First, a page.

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U.S. Political Bitterness Not The Reality in Canadian Society

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Tired of the bitterness and rancor of U.S. politics? Wouldn't it be nice if Americans weren't subjected to the nauseating likes of Mitch McConnell, Lindsay Graham, Eric Cantor, Fox News, or John Boehner on a daily/weekly basis?

There's an escape from this poisonous political environment, and believe it or not, it's right next door. It's called Canada, a place where political venom and poisonous polls are much harder to find. It's one of the things about Canada most Americans don't know that I alluded to in a recent and much-commented-about HuffPo piece here.

Many of us hopeful Americans thought that with Barack Obama's 2008 election, the American political system could be saved, or that it would become a lot more progressive. We were far too optimistic. The U.S. President has been swimming in a cesspool the last six years, trying to keep his head above water in a swampland of corruption, unbridled greed and careerism, and ill-disguised racism.

It's not at all like this in Canada, which I visit all the time on business and to see family that's relocated there. But most Americans don't know this.

Such bitter, contentious issues like guns, same-sex marriage, health care, overwhelming lobbyist influence and corruption, immigration and upkeep and expansion of infrastructure are, by and large, settled issues in Canada. The cloud of bitterness that looms over the U.S. political system is not to be found in our upstairs neighbors' home and native land. Canada has moved on, and so should the U.S.

And no, I am not painting an overly rosy picture of the Canadian political system, which does have its problems. Just nothing as cancerous as the heavily gerrymandered U.S. system, which, thanks to widespread corruption, political careerism, and ideological extremism, is rotting from the inside and is today barely functional.

I know whereof I speak. I've seen this depressing political landscape before.

Back in 1970...

In 1970 my wife and I moved to Canada -- not, like most Americans, to escape the draft, but because I spoke French and loved Montreal's cosmopolitan life. Plus, the political situation then was about as bitter in the U.S. as it is today. Young people were being called "bums" by U.S. President Nixon -- and worse by Vice-President Spiro Agnew.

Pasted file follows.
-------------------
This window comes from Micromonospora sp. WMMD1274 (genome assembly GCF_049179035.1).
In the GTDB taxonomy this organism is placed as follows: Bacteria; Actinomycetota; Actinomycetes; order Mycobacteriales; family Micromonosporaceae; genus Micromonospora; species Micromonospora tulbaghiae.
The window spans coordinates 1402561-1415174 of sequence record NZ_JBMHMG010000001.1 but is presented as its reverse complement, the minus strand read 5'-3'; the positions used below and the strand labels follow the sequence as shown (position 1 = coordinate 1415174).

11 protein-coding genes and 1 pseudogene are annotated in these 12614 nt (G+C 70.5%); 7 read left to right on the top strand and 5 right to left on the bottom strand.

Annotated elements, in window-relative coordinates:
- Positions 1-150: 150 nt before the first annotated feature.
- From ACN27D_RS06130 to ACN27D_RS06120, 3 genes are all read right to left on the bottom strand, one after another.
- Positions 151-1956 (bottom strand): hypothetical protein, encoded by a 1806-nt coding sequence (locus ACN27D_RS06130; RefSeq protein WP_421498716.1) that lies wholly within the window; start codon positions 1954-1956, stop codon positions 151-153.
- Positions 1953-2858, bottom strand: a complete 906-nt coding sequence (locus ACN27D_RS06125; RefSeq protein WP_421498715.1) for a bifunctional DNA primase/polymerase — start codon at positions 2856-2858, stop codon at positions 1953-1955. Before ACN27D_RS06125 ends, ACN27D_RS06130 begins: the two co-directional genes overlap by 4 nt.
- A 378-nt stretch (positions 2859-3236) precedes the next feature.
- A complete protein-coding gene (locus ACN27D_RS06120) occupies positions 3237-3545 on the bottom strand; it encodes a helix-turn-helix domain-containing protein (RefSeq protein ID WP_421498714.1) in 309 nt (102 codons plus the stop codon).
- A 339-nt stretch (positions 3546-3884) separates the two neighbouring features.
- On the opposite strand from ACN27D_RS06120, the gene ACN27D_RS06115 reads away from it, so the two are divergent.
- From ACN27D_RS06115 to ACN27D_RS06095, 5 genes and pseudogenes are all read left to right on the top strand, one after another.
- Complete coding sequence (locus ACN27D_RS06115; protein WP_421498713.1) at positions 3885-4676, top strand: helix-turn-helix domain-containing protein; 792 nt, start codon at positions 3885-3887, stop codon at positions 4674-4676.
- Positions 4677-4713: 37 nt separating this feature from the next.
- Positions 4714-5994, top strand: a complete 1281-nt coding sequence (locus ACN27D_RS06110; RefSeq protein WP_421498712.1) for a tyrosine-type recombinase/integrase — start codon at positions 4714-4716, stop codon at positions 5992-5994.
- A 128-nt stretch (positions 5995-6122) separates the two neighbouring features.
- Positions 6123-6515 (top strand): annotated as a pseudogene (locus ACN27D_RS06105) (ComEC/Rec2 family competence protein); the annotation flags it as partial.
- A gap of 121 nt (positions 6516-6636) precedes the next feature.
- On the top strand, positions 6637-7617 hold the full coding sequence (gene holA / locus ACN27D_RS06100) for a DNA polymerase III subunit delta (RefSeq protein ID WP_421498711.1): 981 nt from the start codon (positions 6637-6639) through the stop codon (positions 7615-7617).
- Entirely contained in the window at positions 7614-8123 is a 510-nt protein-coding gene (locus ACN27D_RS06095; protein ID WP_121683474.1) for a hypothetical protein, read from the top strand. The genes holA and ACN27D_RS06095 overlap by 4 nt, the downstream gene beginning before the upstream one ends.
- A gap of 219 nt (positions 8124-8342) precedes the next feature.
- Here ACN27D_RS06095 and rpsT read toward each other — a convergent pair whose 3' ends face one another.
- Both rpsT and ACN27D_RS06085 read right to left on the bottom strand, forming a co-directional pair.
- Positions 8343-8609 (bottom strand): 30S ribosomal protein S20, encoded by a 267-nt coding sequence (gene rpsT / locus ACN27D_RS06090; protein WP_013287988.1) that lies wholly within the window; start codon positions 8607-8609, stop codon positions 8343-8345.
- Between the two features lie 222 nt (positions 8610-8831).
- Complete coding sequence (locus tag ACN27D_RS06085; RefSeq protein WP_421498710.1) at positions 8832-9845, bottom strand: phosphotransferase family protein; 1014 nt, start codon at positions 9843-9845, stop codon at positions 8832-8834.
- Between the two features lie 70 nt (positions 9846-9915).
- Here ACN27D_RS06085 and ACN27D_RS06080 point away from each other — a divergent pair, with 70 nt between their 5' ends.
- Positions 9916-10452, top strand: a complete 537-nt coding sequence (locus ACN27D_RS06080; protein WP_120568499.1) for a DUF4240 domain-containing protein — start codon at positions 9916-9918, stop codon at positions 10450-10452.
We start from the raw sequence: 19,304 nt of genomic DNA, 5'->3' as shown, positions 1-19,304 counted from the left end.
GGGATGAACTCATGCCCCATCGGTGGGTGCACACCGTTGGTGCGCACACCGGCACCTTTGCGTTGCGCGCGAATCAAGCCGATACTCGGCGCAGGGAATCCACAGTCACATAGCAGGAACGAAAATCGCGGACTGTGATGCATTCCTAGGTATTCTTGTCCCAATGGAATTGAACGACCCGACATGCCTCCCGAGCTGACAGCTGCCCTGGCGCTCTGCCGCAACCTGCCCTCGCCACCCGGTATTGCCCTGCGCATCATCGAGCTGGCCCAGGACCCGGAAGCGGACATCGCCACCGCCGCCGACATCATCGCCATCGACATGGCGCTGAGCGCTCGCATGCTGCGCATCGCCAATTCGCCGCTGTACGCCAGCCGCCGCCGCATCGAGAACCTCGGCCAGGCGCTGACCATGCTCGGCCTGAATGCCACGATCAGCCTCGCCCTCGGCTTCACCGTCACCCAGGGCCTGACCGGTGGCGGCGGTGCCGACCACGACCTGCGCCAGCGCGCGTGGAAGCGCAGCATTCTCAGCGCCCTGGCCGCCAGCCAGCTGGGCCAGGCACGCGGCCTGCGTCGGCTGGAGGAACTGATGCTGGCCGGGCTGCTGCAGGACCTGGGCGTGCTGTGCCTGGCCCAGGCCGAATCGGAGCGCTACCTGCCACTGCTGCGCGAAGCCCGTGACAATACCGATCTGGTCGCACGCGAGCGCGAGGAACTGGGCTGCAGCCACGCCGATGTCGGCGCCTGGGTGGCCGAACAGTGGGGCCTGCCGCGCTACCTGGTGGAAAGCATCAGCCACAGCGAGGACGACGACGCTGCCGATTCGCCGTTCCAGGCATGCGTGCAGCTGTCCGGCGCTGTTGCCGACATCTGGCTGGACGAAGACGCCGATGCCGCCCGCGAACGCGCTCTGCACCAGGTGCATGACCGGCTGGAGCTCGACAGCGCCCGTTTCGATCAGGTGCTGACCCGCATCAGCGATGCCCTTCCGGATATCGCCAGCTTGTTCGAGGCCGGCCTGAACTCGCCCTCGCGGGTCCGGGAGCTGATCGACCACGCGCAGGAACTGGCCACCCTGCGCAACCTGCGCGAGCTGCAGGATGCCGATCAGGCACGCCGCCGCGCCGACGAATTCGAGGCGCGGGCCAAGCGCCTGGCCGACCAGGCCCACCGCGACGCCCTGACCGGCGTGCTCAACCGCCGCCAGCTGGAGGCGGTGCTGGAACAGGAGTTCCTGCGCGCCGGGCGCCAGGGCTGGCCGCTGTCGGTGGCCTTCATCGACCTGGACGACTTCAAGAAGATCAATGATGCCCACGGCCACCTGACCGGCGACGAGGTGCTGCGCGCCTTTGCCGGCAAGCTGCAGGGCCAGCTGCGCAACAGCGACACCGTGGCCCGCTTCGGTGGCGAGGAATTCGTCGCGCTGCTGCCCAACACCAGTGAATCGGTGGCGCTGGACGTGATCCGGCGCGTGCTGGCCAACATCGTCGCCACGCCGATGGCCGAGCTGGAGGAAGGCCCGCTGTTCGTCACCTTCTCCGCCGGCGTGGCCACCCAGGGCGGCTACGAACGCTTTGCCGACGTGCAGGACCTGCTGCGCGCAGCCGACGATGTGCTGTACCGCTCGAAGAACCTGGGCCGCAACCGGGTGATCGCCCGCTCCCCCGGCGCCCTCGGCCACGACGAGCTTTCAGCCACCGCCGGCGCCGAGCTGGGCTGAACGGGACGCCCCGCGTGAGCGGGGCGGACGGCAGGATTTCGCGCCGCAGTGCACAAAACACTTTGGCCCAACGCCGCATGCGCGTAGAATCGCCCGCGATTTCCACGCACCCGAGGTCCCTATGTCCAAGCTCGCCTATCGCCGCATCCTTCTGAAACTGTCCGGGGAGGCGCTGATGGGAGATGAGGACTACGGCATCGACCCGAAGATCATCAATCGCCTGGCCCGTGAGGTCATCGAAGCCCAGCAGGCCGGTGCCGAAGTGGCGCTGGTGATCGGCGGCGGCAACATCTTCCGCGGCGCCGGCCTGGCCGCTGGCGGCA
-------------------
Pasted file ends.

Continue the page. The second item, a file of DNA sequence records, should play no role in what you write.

The ongoing Vietnam War had caused deep divisions in American society, much of it generational. To some older Americans, anyone with long hair was a hippie, druggie, or degenerate. You may remember. It wasn't a pleasant time to be in the U.S.

That all changed overnight once we arrived in Canada. Gone was the political bitterness and divisiveness. You could go into a bar in Montreal and old and young people were schmoozing. Plus, drug laws in Montreal were not such a big deal and were more casually enforced, thereby reducing another deep generational divide.

This newsman for the Montreal Gazette soon made it a point of avoiding watching U.S. TV news. Who needed the pointless aggravation?

It's like that in Canada today. Canada's government and press are more concerned with scandal than with political points and partisan rancor. The bitterness is just not there, and Ive watched plenty of Canadian TV news and read many Canadian papers in my job of covering Canada for MarketWatch.com and other American news outlets.

The biggest Canadian political story of the year -- unless you count Toronto's clown -like mayor Rob Ford allegedly smoking crack -- was when a close aide of Prime Minister Harper wrote a check to a friend in the Canadian Senate who needed the money for personal expenses. Nothing earth-shaking.

The ineffectual Canadian Senate is another case in point. Comparing it to the U.S. Senate is like comparing tomato juice to hemlock. No self-promoting right-wing wack jobs like Marco Rubio, Graham, or Rand Paul in the Canadian Senate.

Plus, Canada's federal elections are strictly limited in length and last roughly 5 percent as long as ours here in the U.S., blessedly. The last one was certainly not bitter by American standards. Not even close. In fact, many of Conservative Harper's followers genuinely liked his closest opponent, the socialist NDP leader Jack Layton, who was dying of cancer and hobbled about on a cane, the epitome of the Happy Warrior.

So, I'm thrilled that my son is raising his kids outside the politically poisonous and deeply divided U..S. And away from America's ubiquitous handguns and frequent school shootings.

In Canada, most problems actually get fixed. Problems like maintaining and building bridges, roads, and tunnels.

Just living in a place where your kids won't some day have to take jobs they hate simply so they can get medical coverage, as millions of Americans have done for years, is encouraging, too.

(Stephen Colbert, in a typically insightful recent bit, ironically advised conservatives deeply opposed to Obamacare to move to Canada -- which, um, has had national health care for over 50 years.).

Canada has a far more civil way to govern, and because of it, it's a far more civil place to live. Cooperation usually trumps conflict.

Some fellow Democrats might have been well advised, paradoxically, to move to Canada after Obama's re-election -- because of the racism, obstructionism, bitterness and intransigence that resulted from the classy Obama's win.